11 Dec 2013
- Written by Charles Sims Jr.
In a survey of workers who participate in an employer-sponsored retirement plan, 71 percent said they wanted their employers to increase their savings rate automatically by 1 percent each year. Some plans have auto-escalation features that increase workers' contributions by a percentage point on an annual basis.
Regardless of whether you save by default or by choice, increasing your retirement contributions could make a big difference in the amount you accumulate during your working years.
Although there's nothing magical about a 1 percent annual increase, it may be a manageable way to get closer to an appropriate contribution level for your age and personal situation. Industry estimates suggest that workers need to save 13 percent to 15 percent of salary throughout their careers to fund a retirement lifestyle equivalent to their pre-retirement standards of living. People who don't start saving until later in life may have to save a higher percentage.
Here are a few suggestions that could help you save more without making major changes to your current lifestyle.
Save your raise. When you receive a raise, it's tempting to increase your spending, but it's also a great opportunity to increase your retirement savings. Even if you need some of the additional income for current expenses, you could divert a portion of it to your retirement account. And when you contribute on a pre-tax basis, the difference in your take-home pay may not be as significant as you might expect.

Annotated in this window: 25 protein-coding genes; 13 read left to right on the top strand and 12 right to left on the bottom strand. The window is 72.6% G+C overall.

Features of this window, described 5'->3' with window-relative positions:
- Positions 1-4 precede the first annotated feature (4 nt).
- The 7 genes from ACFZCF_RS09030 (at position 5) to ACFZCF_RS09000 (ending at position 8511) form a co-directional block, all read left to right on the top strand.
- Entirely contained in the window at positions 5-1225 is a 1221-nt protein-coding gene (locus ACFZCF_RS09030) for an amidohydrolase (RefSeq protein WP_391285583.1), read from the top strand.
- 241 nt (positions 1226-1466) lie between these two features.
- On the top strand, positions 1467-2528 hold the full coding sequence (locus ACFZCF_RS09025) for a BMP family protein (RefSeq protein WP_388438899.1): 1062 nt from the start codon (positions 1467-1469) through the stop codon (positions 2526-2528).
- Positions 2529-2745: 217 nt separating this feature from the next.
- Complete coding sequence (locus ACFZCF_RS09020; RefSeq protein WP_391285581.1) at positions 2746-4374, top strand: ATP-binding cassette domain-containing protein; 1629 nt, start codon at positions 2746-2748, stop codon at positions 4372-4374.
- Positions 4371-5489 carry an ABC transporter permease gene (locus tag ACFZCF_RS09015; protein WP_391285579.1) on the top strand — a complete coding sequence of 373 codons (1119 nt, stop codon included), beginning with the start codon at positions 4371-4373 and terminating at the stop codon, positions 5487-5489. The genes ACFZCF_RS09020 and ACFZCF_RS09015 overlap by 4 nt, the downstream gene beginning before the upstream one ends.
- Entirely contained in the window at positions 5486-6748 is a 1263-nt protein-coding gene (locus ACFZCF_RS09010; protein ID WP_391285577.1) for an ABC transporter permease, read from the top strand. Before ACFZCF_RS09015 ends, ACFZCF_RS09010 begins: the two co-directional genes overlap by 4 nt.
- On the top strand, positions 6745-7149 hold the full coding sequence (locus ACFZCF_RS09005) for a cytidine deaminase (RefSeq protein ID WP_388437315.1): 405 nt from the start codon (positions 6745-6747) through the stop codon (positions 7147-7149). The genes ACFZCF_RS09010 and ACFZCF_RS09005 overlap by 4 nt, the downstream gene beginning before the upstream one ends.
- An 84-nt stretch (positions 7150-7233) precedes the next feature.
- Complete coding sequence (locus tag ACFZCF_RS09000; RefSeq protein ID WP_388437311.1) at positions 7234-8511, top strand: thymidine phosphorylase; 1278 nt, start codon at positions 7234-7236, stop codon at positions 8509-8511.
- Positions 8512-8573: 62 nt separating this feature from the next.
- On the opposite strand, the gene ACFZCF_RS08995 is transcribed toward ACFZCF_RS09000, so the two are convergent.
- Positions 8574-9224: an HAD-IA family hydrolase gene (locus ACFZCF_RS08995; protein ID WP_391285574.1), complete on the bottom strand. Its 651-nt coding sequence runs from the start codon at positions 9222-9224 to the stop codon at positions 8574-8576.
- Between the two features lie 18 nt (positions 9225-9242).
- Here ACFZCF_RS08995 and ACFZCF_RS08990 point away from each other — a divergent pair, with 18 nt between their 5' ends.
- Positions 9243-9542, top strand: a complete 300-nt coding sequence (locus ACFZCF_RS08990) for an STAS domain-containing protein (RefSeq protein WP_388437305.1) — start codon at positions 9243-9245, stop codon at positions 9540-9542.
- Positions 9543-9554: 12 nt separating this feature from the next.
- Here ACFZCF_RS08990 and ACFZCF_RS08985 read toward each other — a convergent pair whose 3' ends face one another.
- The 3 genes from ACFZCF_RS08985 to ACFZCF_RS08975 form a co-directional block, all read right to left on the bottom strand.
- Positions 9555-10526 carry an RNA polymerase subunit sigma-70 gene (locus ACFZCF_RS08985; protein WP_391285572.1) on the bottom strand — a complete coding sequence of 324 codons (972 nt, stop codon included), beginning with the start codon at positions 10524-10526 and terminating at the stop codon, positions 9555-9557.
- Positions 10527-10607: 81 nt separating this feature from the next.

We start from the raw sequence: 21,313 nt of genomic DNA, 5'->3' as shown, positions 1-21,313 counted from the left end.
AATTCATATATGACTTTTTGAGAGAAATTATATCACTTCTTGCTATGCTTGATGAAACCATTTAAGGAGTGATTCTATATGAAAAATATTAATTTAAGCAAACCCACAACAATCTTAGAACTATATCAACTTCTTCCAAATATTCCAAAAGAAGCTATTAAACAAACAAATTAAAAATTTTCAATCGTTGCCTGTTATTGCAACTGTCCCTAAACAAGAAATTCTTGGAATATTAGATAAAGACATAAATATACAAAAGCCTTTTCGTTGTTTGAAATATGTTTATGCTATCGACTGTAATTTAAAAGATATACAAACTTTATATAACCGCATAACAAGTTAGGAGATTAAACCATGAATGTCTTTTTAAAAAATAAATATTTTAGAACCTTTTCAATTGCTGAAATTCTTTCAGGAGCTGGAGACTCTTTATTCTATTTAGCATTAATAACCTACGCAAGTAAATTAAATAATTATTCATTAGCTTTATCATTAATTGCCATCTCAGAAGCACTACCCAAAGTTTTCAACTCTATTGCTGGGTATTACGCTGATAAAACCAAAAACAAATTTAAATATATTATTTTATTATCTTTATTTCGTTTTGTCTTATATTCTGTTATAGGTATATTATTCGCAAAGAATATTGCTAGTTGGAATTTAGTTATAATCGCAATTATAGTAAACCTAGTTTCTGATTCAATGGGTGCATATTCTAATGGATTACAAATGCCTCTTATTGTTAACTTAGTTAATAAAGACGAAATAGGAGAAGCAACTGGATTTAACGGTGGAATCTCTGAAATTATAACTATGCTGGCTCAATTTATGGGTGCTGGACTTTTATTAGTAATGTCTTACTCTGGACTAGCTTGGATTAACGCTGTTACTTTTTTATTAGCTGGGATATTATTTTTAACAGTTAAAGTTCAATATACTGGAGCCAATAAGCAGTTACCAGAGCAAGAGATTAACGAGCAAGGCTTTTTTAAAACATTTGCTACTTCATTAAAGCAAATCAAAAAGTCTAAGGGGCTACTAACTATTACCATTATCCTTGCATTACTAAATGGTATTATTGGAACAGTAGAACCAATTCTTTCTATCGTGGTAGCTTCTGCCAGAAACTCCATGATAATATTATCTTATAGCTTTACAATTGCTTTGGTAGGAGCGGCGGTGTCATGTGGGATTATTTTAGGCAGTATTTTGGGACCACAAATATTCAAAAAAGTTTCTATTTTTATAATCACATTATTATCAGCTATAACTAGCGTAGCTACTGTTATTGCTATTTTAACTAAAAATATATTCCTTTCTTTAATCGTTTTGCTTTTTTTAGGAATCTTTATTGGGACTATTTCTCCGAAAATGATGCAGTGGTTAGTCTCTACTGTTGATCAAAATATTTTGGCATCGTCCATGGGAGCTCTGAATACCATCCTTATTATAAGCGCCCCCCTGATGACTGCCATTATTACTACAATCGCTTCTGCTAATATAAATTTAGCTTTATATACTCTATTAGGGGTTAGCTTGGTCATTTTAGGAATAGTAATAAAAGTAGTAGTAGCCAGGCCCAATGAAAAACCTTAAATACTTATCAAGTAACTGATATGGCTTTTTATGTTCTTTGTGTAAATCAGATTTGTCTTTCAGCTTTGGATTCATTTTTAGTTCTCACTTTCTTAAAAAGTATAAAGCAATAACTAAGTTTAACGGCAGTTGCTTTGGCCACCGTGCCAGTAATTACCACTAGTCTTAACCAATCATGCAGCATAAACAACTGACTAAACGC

Make payments to your future. If you pay off the balance on a car loan, student loan, or credit card, you could continue making the same monthly payments directly to your retirement account. Because the payment is already part of your monthly budget, this provides a way to help increase your savings without a major change to your cash flow.
Pay as you go. Paying off a credit card may allow you to save more, but it might be wiser to avoid credit-card debt in the first place. Unless you pay off your balance in full each month, credit-card interest can grow quickly and could stand in the way of building the retirement savings you may need.
Limit the daily treats. You deserve an occasional treat, but spending on "little things" can add up over time. For example, if you stop for a $3.50 latte each day on your way to work and have another one in the afternoon, you would spend about $150 each month. If this amount was instead invested in an account earning a 6 percent annual return, you could accumulate more than $100,000 after 25 years.
This hypothetical example is used for illustrative purposes only and does not represent the performance of any specific investment. Fees, expenses, and taxes are not considered and would reduce the performance described if they were included. Actual results will vary.
Saving for retirement may seem daunting, but small steps could make a big difference for your financial future.
(Charles Sims Jr., CFP, is President/ CEO of The Sims Financial Group. The information in this article is not intended as tax or legal advice, and it may not be relied on for the purpose of avoiding any federal tax penalties. Neither the information presented nor any opinion expressed constitutes a solicitation for the purchase or sale of any security.)